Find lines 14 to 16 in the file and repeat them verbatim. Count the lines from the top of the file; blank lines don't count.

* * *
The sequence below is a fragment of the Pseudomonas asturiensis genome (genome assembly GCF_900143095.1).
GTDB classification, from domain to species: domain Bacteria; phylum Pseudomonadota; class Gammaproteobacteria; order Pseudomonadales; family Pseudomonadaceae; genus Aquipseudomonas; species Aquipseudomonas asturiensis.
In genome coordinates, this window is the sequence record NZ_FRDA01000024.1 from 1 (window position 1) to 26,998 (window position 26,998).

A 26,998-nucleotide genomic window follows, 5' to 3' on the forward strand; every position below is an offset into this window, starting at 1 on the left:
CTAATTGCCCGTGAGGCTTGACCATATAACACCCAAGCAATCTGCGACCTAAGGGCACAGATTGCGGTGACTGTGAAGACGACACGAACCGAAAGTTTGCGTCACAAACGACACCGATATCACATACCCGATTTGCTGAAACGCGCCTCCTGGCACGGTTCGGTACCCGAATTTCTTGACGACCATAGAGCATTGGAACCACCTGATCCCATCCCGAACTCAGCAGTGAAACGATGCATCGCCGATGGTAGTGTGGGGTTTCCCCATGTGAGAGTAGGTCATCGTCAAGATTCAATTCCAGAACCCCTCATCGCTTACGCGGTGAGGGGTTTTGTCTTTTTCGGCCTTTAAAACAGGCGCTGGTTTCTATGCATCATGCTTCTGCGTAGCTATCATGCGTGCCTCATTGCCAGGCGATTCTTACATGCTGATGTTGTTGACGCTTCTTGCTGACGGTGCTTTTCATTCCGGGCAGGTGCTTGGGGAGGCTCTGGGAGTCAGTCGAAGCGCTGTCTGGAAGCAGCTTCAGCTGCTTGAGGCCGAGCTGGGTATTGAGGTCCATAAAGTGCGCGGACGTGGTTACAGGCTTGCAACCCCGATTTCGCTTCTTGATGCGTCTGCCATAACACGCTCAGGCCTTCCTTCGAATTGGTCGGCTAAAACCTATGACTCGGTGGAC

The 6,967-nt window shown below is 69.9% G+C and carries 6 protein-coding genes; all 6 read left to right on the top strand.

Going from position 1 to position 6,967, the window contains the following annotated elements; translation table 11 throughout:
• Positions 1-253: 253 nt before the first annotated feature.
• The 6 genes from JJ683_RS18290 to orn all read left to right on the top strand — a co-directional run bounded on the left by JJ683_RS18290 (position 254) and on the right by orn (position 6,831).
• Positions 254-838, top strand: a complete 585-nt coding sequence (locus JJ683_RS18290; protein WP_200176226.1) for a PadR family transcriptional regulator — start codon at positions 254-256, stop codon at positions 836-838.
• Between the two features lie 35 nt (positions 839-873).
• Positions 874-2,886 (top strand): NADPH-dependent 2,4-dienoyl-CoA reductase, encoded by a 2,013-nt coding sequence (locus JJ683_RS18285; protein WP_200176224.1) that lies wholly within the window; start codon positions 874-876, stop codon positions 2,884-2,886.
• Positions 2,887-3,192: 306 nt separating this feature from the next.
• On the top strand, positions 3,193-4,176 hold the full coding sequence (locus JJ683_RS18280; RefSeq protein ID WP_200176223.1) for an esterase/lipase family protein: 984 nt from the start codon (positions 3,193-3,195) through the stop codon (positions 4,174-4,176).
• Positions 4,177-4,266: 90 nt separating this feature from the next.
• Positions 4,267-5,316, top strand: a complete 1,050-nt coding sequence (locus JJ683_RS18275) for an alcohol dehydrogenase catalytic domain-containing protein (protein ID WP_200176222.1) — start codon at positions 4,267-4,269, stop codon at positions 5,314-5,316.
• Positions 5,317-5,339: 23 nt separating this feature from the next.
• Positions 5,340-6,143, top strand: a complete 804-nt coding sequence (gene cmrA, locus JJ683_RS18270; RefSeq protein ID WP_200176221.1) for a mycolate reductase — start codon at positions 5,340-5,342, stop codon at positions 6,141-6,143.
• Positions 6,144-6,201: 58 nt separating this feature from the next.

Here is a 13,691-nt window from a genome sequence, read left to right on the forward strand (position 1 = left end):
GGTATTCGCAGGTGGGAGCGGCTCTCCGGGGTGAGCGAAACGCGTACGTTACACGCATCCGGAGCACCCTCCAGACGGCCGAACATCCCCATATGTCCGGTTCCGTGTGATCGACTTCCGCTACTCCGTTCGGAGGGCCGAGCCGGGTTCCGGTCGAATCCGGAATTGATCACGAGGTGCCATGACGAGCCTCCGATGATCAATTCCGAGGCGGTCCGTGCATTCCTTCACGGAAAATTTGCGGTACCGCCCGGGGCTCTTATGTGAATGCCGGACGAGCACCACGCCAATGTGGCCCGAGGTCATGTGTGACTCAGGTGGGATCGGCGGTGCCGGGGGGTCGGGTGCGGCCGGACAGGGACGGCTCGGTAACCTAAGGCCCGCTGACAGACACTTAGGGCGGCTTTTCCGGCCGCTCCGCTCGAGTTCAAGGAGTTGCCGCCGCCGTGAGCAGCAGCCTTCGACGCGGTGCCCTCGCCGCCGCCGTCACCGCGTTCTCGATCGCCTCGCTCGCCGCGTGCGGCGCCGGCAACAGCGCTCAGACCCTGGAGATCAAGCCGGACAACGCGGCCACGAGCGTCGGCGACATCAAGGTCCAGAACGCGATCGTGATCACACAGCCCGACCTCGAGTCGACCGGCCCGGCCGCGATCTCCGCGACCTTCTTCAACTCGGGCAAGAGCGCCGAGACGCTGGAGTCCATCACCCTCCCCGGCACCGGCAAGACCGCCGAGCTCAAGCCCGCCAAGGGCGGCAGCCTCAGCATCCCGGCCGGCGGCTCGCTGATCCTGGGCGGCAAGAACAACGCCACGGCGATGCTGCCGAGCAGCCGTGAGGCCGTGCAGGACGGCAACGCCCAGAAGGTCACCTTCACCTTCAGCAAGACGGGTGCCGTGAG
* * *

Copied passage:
• On the top strand, positions 3,193-4,176 hold the full coding sequence (locus JJ683_RS18280; RefSeq protein ID WP_200176223.1) for an esterase/lipase family protein: 984 nt from the start codon (positions 3,193-3,195) through the stop codon (positions 4,174-4,176).
• Positions 4,177-4,266: 90 nt separating this feature from the next.
• Positions 4,267-5,316, top strand: a complete 1,050-nt coding sequence (locus JJ683_RS18275) for an alcohol dehydrogenase catalytic domain-containing protein (protein ID WP_200176222.1) — start codon at positions 4,267-4,269, stop codon at positions 5,314-5,316.